What are the names of Jesus? Some call him a crazy man, just a simple prophet. Others know him as the Savior of the world and the healer of their soul. In the Bible Jesus has many names, each holding significance for the presence and purpose of the only man who walked on this earth fully human and fully God.

Demons submit to his name. And all who call on his name are made whole. The Bible promises that all who trust in Jesus will find salvation.

But “Jesus”, the name the angel Gabrielle instructed Joseph to give the child conceived by the Holy Spirit is known by many names—not only Savior (which is what “Jesus” means.) Each name found throughout the Bible from Genesis to Revelation represent his character, his position, and his power. That’s why it’s so good to study his names.

What Does It Mean that God Calls Jesus His Son?

Mary and Joseph called Jesus their son, but God calls Jesus his son too. Have you wondered how Jesus can be God’s son when Jesus was God himself? “In the beginning was the Word, and the Word was with God and the Word was God” (John 1:1). The other gospels begin their story with the humanity of Jesus, but John opens with his divinity.

John calls Jesus the Logos. This Greek word has been translated as “Word,” which is a correct translation, but when the ink was still fresh, to the audience reading John’s gospel, Logos was the creator behind all things. If Jesus was there in the beginning, how can he be God’s Son? How could they both be Logos?

In Genesis God spoke everything into existence. God, Elohim, the Hebrew name for God used in Genesis 1, is a fascinating name. Elohim is plural, but it’s used as a singular noun. It’s called a majestic noun. So, the name of God in Genesis carries the Father, Son, and Holy Spirit—all present and actively working in the creation of the world. This is the divine side of Jesus, but we must remember that Jesus lived and breathed as God walking on this planet fully as a man. How can this be? Mary asked the same question.

Gabriel explained the baby’s conception would be like no other. The moment Mary, a human being, conceived a baby boy by the power of the Holy Spirit, Jesus became God’s only “begotten” Son—fully human and fully God. No other man was like Jesus who got hungry during the day, healed the sick, raised the dead, fed five thousand with only a few pieces of bread and fish, and needed sleep at night. There was no other like God’s Son named Jesus.

Does the Old Testament Have Any Names of Jesus?

Prophecy in the Old Testament gave God’s Son other names that pointed to this God/Man dichotomy. He wasn’t just Jesus, Savior of the world, he was Immanuel—God with us. “Therefore the Lord himself will give you a sign: The virgin will conceive and give birth to a son, and will call him Immanuel” (Isaiah 7:14.) Isaiah also promised that this baby boy would bring peace to the world. God’s people hoped for this promised ruler who would counsel, comfort, and be Mighty God himself.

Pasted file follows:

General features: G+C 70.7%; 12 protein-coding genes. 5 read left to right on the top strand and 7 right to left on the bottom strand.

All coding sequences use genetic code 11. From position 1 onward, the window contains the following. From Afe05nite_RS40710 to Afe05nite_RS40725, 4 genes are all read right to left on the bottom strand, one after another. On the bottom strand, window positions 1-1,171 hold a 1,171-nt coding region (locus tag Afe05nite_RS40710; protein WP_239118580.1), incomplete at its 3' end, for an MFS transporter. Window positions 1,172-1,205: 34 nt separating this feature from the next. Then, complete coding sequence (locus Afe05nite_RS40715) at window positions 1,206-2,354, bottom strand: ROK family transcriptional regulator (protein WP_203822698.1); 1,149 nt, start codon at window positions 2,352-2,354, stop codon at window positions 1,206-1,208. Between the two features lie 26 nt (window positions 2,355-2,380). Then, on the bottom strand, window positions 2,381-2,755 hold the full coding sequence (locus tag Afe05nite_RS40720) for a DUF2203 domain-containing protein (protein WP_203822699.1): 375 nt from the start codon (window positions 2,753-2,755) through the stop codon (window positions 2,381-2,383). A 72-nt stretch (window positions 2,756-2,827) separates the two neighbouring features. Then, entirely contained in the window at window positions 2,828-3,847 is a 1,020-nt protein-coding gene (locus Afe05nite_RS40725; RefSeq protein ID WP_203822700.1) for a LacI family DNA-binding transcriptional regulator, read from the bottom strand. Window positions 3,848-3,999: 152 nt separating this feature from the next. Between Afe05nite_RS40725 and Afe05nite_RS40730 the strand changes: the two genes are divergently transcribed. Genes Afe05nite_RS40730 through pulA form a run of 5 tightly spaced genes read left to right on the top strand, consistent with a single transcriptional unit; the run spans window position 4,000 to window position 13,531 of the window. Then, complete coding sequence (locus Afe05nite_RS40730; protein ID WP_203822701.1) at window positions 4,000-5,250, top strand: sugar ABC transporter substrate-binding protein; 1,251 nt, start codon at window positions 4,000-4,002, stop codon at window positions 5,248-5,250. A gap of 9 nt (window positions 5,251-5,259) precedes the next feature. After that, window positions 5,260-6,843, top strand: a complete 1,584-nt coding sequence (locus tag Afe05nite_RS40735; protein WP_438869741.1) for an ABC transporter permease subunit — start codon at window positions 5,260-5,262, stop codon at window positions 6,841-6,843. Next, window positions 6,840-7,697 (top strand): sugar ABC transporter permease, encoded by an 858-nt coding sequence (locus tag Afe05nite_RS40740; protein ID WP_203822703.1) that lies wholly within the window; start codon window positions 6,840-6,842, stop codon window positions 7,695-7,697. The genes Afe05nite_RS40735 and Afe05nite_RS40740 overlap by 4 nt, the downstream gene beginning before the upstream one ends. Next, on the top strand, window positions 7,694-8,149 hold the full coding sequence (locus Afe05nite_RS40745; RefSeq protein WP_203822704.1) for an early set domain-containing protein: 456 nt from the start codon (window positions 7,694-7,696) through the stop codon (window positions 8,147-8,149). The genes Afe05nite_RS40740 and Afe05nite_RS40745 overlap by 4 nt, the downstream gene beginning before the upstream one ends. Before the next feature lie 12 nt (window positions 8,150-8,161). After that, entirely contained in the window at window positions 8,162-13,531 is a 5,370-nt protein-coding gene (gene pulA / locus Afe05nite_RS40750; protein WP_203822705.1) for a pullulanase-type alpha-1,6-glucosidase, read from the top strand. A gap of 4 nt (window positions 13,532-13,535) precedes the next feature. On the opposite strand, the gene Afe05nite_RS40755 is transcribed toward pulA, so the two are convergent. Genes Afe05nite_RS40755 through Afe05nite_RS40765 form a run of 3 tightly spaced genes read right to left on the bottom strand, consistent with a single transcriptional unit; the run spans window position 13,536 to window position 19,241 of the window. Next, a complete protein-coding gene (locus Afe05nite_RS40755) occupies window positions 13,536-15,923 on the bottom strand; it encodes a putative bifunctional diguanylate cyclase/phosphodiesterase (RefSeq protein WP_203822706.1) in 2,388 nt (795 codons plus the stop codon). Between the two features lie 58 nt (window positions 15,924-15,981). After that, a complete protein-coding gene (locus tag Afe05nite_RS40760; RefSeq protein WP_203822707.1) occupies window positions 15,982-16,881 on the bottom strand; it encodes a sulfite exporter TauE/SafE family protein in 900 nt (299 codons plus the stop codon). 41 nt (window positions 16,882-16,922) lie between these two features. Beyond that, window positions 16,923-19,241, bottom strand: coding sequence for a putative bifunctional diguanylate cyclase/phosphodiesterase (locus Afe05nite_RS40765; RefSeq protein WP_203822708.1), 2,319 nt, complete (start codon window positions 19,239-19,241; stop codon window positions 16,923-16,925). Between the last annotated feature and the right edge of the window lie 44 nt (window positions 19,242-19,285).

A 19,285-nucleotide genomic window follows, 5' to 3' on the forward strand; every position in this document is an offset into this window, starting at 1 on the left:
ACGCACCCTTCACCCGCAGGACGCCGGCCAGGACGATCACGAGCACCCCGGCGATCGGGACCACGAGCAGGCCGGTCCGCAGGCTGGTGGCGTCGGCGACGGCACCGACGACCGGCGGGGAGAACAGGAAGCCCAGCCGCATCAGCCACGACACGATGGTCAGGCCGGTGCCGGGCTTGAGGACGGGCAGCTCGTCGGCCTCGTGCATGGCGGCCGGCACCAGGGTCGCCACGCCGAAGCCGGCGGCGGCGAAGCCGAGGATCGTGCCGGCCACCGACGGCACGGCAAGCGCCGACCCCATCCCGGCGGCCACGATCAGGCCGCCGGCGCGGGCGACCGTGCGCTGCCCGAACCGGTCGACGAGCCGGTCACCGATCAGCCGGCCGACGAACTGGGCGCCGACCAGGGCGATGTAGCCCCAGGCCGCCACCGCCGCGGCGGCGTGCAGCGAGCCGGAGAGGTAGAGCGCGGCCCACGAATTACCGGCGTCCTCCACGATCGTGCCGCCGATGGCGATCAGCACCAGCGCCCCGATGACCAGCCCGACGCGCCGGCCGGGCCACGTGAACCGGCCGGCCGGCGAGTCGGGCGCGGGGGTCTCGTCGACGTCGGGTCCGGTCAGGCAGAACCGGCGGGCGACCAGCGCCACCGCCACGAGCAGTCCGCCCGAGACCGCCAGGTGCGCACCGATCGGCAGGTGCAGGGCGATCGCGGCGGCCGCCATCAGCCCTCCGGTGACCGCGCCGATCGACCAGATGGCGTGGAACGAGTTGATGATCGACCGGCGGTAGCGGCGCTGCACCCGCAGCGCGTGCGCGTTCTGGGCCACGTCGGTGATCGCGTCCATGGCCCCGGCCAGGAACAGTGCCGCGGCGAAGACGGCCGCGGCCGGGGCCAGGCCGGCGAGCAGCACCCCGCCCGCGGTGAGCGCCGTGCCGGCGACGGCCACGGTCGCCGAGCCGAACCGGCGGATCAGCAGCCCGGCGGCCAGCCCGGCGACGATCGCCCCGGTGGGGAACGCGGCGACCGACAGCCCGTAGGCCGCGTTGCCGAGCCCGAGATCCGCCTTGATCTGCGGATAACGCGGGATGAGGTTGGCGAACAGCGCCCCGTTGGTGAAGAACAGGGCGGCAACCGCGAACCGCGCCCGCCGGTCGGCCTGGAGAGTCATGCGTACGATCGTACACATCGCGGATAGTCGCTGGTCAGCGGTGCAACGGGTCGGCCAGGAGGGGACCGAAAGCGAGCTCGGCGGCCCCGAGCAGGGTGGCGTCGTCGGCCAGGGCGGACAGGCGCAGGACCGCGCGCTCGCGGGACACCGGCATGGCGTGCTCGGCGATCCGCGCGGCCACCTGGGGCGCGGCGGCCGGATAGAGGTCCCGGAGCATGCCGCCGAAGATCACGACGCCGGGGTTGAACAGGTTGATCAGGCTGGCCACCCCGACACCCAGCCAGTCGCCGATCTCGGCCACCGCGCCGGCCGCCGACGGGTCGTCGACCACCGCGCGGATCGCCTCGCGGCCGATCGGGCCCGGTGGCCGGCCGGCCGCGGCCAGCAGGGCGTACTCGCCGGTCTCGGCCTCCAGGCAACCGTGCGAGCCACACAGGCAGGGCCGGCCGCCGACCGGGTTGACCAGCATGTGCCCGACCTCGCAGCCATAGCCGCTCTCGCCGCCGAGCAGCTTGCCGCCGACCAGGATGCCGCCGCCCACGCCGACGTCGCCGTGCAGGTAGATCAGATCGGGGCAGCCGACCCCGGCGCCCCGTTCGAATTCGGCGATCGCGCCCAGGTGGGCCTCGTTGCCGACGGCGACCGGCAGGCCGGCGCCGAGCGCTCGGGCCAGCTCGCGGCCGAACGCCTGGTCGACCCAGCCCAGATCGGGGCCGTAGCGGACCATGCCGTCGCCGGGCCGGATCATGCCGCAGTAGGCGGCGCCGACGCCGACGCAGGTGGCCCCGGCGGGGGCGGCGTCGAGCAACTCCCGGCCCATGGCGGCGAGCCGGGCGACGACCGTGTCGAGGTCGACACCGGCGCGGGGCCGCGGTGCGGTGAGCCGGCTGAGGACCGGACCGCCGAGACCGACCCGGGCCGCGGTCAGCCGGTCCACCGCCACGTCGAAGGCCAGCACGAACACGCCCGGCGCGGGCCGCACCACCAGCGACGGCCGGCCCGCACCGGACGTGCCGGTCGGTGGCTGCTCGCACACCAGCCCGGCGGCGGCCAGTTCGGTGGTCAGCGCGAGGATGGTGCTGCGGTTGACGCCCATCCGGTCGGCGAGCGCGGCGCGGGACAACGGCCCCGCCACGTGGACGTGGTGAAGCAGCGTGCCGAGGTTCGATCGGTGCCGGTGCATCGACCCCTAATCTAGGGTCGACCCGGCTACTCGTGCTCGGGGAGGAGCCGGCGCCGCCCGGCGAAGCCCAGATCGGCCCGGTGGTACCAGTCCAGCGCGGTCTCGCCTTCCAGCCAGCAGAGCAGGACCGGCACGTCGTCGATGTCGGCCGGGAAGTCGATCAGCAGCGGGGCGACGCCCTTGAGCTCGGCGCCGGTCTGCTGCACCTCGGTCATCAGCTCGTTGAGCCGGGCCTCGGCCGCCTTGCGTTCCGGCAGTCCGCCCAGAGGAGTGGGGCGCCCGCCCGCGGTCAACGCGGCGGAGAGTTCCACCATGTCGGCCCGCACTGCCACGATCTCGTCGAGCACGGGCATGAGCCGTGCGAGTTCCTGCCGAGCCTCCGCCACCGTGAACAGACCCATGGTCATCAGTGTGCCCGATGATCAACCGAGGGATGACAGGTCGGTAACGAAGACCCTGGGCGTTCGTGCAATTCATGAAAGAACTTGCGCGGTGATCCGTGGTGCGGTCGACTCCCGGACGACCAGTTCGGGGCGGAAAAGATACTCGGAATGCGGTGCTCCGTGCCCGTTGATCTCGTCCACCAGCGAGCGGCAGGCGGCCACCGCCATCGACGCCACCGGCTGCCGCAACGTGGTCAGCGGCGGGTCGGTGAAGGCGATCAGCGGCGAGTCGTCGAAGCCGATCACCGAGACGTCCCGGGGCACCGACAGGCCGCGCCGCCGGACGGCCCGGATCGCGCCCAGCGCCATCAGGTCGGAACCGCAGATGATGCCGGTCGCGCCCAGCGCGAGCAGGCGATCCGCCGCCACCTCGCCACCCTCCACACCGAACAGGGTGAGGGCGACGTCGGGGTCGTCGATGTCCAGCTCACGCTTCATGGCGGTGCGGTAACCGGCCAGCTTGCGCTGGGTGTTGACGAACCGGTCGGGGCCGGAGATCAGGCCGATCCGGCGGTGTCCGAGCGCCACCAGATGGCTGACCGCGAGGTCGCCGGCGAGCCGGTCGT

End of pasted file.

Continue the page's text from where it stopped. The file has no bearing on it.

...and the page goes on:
According to “What are the Prophecies about Jesus?” by Dolores Smith,  the Old Testament holds over 300 prophesies about Jesus, the promised Messiah. The Old Testament contains prophecies about his birth, the family line and the tribe he would come from—the Lion of Judah. These prophecies of Messiah, the anointed one, unfolded in the New Testament.

What are the Names of Jesus According to the New Testament?

When John the Baptist’s eyes saw Jesus, he cried out, “Look, the Lamb of God, who takes away the sin of the world!” (John 1:29). The disciple John gave Jesus the title we discussed earlier, the Word, or Logos and the light of the world. When Mary Magdalene found the risen savior she fell at his feet and cried out, “Rabboni!” which means teacher.

Yet, with all these wonderful names, I’m drawn to the ones Jesus identified himself as. Debbie McDaniel’s article “ 50 Names and Titles of Jesus” is a great resource for the names Jesus used. Here are a few:

Why Did Jesus Call Himself “Son of Man”?

Although Jesus was the Son of God, he also identified himself as the Son of Man. When a teacher of the law came to him and claimed he would follow Jesus anywhere, Jesus reminded him that following the Son of Man would not be easy because he had no home. Ann Spangler wrote, “Together the titles Son of Man and Son of God express the incredible mystery of the incarnation—that the second person of the Trinity came down from heaven to become one of us so that we could be one with him.”

While the Son of Man does express the Trinity, this name held significance our Western, modern ears can’t hear. On the surface, scriptures like Matthew 8:19-20 seem to magnify Jesus’s humanity, yet the term “Son of Man” didn’t originate with Jesus. This title is also found in the Old Testament. His Jewish listeners would hear this title and know the reference that preceded Jesus himself. Jesus’s use of this name infuriated the Jewish leaders which led to his death. Mike Nappa explains in his article: